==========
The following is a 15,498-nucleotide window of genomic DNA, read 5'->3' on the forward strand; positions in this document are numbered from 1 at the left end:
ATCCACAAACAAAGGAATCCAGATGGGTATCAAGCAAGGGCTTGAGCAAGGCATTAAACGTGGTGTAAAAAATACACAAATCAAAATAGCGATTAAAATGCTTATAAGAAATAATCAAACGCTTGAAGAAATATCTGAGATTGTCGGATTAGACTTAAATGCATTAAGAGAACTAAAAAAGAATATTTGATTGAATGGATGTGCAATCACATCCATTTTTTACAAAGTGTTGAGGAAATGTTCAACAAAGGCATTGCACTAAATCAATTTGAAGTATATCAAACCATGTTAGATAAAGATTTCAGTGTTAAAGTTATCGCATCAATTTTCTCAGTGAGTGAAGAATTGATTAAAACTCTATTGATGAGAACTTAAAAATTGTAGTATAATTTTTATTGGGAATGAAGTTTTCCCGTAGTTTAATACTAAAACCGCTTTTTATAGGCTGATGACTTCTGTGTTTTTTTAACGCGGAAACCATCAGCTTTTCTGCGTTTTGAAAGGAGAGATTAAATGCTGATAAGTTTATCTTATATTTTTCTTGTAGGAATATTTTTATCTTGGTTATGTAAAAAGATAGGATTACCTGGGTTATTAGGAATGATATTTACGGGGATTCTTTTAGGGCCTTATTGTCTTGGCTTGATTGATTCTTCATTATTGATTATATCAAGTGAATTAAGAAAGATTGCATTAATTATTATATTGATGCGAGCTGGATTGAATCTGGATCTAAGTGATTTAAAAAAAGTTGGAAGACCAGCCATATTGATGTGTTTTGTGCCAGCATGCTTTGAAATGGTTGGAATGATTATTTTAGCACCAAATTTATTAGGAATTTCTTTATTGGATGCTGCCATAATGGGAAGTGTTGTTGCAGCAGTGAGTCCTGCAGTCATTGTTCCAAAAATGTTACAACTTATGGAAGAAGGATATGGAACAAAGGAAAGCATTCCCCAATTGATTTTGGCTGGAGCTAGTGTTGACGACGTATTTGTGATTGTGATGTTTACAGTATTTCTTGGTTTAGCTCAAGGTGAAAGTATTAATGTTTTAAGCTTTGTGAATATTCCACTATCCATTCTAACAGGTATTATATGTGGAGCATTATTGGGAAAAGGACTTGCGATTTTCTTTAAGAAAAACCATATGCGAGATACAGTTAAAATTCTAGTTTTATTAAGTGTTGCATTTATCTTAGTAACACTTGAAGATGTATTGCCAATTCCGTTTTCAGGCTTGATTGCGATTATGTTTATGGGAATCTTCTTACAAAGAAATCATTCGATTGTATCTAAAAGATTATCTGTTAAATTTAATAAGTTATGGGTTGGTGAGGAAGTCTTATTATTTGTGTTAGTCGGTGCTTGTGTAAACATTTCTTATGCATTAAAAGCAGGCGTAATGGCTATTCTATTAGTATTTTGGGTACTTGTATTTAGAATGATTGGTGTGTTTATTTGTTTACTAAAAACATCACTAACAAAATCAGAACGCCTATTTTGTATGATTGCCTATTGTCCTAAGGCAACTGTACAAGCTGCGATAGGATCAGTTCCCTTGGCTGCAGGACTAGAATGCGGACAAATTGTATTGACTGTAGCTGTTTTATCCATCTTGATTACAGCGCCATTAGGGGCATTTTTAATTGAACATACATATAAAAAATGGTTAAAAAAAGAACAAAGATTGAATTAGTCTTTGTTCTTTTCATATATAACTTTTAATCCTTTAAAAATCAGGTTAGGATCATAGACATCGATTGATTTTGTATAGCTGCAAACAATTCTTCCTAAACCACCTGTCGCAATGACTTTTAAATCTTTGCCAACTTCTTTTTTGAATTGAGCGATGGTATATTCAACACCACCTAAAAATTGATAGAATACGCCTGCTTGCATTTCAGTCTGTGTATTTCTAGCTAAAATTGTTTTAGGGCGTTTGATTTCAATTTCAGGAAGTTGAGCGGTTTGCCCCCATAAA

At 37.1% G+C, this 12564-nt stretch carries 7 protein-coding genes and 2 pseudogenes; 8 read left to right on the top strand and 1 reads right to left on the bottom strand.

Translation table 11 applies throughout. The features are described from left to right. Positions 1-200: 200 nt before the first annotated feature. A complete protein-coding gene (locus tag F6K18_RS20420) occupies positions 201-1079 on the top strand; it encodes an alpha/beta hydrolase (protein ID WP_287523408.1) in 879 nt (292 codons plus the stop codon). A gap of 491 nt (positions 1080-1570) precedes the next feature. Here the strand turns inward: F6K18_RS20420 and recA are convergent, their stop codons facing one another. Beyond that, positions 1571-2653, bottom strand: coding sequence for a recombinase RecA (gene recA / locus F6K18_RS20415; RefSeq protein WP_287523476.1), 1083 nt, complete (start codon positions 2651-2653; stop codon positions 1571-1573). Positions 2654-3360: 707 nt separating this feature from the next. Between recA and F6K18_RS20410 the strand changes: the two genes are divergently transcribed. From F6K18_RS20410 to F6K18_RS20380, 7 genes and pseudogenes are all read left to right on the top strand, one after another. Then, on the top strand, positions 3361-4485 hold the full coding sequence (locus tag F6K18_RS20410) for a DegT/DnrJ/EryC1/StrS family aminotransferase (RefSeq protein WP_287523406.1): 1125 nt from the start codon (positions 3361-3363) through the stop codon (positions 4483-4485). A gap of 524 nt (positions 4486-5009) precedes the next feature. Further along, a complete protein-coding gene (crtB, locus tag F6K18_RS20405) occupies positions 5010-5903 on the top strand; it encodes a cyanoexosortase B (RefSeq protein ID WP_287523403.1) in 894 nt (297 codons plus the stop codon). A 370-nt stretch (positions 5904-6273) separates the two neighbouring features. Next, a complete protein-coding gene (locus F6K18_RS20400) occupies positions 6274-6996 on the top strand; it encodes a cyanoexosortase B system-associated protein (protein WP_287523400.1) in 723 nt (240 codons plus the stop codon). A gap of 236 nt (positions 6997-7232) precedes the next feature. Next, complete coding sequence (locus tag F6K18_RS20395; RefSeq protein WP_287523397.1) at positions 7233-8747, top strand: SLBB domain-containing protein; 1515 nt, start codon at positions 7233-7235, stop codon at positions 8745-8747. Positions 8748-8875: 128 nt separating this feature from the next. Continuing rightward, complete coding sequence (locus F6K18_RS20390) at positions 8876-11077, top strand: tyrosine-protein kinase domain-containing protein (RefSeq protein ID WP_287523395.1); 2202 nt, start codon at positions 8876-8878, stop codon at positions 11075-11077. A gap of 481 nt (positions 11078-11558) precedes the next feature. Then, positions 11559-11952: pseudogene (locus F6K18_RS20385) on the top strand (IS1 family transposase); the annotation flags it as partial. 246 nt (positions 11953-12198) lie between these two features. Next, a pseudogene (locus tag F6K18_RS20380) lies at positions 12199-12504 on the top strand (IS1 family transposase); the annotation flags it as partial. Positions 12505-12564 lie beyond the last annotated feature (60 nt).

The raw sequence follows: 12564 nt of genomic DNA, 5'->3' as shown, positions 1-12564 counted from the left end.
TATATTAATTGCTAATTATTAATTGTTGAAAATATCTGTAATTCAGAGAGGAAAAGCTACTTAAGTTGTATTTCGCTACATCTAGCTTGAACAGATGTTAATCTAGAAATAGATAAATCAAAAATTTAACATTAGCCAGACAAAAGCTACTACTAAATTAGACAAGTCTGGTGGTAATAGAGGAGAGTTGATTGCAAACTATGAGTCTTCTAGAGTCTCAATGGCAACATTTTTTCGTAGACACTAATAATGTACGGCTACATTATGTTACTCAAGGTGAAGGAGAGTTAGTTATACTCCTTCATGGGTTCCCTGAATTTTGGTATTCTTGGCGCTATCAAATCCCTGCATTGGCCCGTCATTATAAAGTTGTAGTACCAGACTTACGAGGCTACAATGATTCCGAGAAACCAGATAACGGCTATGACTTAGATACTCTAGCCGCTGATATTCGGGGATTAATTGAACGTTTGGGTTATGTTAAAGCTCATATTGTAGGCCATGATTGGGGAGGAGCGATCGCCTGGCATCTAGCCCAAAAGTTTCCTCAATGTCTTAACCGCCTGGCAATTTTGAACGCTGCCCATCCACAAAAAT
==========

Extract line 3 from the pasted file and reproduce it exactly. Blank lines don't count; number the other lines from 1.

At 37.1% G+C, this 12564-nt stretch carries 7 protein-coding genes and 2 pseudogenes; 8 read left to right on the top strand and 1 reads right to left on the bottom strand.